Just simply read what you have left and let us know if anybody, if including, if you got sniped by anybody else, if you haven't mentioned already Ruba, what have you got left [00:48:00] real quick listed out for us.

Aurooba Ahmed: I got a snipe when you talked about Pippin retiring. The other thing I had was MailChimp's sail and the public draft release of cascade layers, which is going to be really big in CSS.

The gravity forms 2.5 release, which was, and ECF being acquired by delicious brains and the element tours, pricing update.

David Bisset: Oh, yeah, you got lots of good ones in there. I can't pick just one to critique on Daniel. What is your-

Robert Jacobi: element or cloud or whatever they're calling it today.

Daniel Schutzsmith: Let's see. I got sniped on the protocol article about Matt. Also got sniped on the uh amped thing there. The ones I had left were let me just bring it up. Yeah. Oh, I got snapped on the frost one too. That's right. And the man I got,

David Bisset: you got sniped a lot for being somebody who was number two on the list.

Daniel Schutzsmith: I do have a good one here though, which was our future together at post status, which was coordinator's post about taking over post status. And I had just joined Post Status, I think maybe a month before that. [00:49:00] And so that was a pretty transitional thing for me.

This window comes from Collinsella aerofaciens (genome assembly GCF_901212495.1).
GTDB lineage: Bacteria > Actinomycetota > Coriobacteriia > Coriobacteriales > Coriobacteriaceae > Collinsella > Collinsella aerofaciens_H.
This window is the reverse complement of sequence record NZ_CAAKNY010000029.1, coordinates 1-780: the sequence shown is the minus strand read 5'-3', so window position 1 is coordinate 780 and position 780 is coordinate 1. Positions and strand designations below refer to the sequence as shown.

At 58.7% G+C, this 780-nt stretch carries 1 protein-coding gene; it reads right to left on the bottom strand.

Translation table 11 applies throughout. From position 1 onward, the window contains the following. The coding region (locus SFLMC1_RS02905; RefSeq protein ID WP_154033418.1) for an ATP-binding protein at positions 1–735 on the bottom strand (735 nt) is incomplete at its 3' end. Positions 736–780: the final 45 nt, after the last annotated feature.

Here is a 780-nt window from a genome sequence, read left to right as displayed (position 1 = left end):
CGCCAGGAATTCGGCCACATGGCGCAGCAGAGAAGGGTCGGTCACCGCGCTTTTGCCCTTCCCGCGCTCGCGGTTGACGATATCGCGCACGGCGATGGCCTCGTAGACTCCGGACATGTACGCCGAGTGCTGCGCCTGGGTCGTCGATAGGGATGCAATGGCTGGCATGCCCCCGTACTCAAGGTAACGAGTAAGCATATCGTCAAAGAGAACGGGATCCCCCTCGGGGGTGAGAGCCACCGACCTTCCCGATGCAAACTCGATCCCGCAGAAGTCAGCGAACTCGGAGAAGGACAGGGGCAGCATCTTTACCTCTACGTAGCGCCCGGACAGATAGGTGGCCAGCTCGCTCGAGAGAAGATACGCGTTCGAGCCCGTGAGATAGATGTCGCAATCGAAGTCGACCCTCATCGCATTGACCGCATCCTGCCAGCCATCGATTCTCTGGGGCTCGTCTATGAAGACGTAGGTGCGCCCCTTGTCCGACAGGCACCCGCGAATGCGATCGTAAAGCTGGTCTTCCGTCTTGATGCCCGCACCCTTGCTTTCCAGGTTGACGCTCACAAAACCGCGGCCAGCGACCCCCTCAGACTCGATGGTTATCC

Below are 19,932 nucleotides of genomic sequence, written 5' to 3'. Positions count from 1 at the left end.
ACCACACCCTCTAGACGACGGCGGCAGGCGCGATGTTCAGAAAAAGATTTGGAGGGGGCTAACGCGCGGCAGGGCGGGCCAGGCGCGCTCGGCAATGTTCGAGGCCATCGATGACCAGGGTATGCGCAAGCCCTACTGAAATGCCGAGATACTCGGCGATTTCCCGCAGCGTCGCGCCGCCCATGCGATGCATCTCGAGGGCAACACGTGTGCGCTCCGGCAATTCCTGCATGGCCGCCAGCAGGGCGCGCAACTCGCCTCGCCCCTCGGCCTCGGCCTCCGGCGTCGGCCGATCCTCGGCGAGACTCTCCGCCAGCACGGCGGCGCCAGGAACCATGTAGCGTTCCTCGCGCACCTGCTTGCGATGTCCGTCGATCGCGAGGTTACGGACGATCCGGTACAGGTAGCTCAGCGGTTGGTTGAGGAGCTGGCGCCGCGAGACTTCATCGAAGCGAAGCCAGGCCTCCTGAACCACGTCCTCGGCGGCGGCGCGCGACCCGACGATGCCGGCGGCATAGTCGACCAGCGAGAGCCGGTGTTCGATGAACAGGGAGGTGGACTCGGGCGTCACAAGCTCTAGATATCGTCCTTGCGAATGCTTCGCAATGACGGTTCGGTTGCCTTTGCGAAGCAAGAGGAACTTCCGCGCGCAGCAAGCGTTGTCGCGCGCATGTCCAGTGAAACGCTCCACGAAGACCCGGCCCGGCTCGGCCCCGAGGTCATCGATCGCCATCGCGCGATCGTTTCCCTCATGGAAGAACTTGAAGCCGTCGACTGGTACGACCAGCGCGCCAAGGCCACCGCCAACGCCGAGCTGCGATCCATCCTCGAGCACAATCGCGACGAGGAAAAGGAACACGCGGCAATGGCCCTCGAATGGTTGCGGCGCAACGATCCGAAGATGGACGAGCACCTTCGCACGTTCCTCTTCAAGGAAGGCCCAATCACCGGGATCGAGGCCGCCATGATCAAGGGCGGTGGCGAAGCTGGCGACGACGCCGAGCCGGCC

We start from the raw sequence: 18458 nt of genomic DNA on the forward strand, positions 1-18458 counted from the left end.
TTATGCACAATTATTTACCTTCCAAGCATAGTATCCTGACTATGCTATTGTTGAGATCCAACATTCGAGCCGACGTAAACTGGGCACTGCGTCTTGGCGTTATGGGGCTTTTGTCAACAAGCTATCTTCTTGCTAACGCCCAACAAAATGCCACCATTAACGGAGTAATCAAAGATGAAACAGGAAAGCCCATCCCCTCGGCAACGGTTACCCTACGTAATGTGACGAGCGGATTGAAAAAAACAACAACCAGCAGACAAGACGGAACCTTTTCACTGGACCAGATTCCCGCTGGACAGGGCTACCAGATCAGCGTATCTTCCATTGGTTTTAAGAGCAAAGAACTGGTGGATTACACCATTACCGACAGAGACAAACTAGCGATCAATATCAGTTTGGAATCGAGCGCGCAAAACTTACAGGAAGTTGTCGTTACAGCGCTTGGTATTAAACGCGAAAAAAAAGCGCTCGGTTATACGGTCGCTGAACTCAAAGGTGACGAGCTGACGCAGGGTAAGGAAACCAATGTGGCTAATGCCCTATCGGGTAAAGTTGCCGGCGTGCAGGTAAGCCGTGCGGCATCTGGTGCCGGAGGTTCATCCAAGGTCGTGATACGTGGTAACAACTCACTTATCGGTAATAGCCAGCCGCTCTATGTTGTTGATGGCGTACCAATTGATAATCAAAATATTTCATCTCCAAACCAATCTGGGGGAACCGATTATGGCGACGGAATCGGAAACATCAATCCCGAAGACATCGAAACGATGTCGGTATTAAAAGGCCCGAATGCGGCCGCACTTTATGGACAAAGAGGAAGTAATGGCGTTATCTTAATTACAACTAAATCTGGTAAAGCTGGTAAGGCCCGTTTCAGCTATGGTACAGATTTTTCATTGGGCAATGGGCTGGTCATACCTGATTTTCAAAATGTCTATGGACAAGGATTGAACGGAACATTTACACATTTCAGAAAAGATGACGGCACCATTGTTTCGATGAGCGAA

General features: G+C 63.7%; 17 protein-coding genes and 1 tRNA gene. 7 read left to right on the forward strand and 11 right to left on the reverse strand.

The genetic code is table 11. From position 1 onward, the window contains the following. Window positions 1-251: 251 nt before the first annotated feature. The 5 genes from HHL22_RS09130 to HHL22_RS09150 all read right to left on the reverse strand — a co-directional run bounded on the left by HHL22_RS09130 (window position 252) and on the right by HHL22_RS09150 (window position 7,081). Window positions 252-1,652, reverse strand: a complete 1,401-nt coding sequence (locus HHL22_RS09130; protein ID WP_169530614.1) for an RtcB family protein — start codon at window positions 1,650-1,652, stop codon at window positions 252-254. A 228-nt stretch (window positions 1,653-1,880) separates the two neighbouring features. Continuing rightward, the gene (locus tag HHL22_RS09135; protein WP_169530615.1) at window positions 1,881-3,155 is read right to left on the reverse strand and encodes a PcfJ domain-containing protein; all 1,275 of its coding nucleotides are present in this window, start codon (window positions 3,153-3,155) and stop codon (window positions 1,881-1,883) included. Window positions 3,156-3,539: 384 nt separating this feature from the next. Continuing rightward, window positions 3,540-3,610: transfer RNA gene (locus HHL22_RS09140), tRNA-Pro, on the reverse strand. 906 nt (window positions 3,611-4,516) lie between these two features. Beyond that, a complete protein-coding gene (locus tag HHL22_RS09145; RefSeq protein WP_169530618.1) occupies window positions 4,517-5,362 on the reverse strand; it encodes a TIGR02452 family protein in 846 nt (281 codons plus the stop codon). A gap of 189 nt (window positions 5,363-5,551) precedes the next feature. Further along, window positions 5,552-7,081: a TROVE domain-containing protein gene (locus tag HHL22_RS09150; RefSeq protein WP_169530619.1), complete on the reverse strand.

David Bisset: Right. Pretty good. Yeah. That obviously had impact for me for me as well.

That seemed like so long ago, but a yes, at the beginning of this year, Brian Cross guard was still owner of Post Status. So, Jason, I have, I think you're up next.

Jason Cosper: That's correct. Yeah. So, let's just get through my small handful of other articles automatic acquiring frontier. And having their founders working full-time on Gutenberg, like, Hey fantasy, like, you know, you're a cool looking project, but get out of here.

We need you for Gutenberg.

David Bisset: Yeah. They gave up their rest. They gave up what they were working on to the open source community, which basically means this is your problem then.

Jason Cosper: Yeah. It dead.

David Bisset: Well, I'm not going to say dead. Well, I mean, they gave it up to the open source community. It's kind of like leaving food out for the bears.

It's like, just don't look back and you'll just pretend the bears had a. [00:50:00]

Jason Cosper: Well, I guess to keep in the theme with the, bring out your dead it's, I'm not dead yet.

Aurooba Ahmed: It's just a fresh of stewards and they're gone and there's no transitioning team. It's dead.